Work. Home. Repeat. Work. Home. Repeat. Riding the rocket every day can get a bit mundane. When you get into a routine of commuting, it’s easy to forget that there are entire parts of the city that you may never have travelled to or visited. Even when you’re on the subway staring at the map of the subway lines, you don’t realize that Toronto is a city with about three million people in its core boundaries and just over six million people when you include its regional boundaries.
That’s just the population. When you talk about its geographic size, Toronto spreads about 641 square kilometres. We actually have no idea how large that is, but it sounds like a lot of space. Luckily, the city has one of the most sophisticated public transportation systems in North America. We even won an award no one knew existed, so whether you agree or not, just know that somewhere a group of people gathered and agreed that we deserved to win. And not only do we have trains, buses and streetcars to move people around the city, we also have a system for getting commuters in and out of the city from our most distant suburbs. You’d be surprised just how connected our transport system is.
What is the TTC
If you’re asking this question you’ve probably never been to Toronto. That’s OK. We’re nice people here who like to get around on this thing called the Toronto Transit Commission, or TTC for short. It’s our public transportation system, which includes trains, buses and streetcars.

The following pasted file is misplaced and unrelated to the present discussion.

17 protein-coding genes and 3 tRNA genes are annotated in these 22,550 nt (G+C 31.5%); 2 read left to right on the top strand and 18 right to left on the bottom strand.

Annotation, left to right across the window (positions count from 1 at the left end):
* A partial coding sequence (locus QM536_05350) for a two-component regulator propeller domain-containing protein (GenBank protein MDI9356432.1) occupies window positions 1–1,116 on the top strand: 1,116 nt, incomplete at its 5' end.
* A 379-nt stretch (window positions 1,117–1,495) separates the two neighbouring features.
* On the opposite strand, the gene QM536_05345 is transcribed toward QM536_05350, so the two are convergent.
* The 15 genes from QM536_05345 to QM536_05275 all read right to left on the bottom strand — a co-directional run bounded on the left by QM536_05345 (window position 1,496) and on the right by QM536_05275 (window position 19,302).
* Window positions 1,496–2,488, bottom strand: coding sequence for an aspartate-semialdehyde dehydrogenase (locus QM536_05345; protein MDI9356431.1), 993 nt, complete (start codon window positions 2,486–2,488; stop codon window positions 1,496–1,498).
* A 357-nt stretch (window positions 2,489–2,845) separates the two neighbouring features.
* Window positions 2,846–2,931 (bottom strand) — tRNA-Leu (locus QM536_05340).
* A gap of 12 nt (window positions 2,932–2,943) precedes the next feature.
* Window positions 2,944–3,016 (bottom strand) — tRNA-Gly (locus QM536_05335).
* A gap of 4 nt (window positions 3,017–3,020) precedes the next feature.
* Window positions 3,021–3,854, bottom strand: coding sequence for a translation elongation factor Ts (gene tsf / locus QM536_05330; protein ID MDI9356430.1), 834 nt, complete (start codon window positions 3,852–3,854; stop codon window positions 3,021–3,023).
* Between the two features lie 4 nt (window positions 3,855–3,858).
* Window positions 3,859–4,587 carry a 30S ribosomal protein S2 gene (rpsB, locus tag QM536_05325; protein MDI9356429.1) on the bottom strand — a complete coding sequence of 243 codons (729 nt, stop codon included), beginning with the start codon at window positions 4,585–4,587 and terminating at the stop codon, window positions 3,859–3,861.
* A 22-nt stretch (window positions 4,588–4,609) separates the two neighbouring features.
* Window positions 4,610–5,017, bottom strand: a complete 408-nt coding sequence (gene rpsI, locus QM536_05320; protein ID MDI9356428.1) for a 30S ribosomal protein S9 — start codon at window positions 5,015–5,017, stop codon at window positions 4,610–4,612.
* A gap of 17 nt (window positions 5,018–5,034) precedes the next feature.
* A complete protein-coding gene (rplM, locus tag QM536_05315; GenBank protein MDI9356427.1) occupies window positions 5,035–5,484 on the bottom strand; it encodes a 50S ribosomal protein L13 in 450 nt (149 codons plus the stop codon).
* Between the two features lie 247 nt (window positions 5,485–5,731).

Toronto wouldn’t be Toronto without our neighbourhoods. From the Beaches to High Park, Queens Quay to Yonge and Eg, the TTC makes it possible to have brunch in Kensington Market and still make it to Leslieville for a 2 p.m. gallery launch.
Whether you hop on a streetcar or bus or head underground into one of its subways, the TTC moves you around the city with a bunch of other strangers you’ve never met. What more could you ask for?
TTC subway lines
There are four subway lines in Toronto: Yonge/University, Bloor/Danforth, Scarborough Line and Sheppard Line.
Yonge/University (Line 1) — AKA The Lungs
Line 1 is the lungs of the subway system. Seriously, it literally looks like a lung that’s been split at the top. At the top of one side of the lung is Finch Station. If you hop on the train from there and head south, you’ll end up at Union Station, which is the heart of transportation in Toronto (more on Union later). Heading north up the other side of the lung from Union, you’ll end up at Vaughan Metropolitan Centre, which puts you in the city of Vaughan. With 38 stations along this line, it really is the main gateway in and out of the city.
Bloor/Danforth (Line 2) — AKA Old Town Road
There are 31 stations on this line, and none of them take you to the airport (you’ll have to jump on a bus from Kipling station if you want to make it to Pearson). That said, Line 2 runs east and west along Bloor and Danforth with a stop at the ROM as a small concession. The furthest west you can go on this line is Kipling station. If you’re looking to travel east, Line 2 will take you all the way to Kennedy station, where you can connect to Line 3 and head over to Scarborough Town Centre.
Scarborough Line (Line 3) — AKA STC
Let’s be honest; this line only exists so people can get to Scarborough Town Centre without driving. Why else would there only be six stops? Line 3 will take you from Kennedy Station northeast to McCowan. The only other benefit of this line is that it connects to Line 2.
Sheppard Line (Line 4) — AKA FOMO
No one really uses this line, but it’s part of the subway map, so we felt compelled to include it. Line 4 has the fewest stations with just five stops. It runs west to east beginning at Sheppard/Yonge station, which is near the top of Line 1 and extends out to Don Mills station.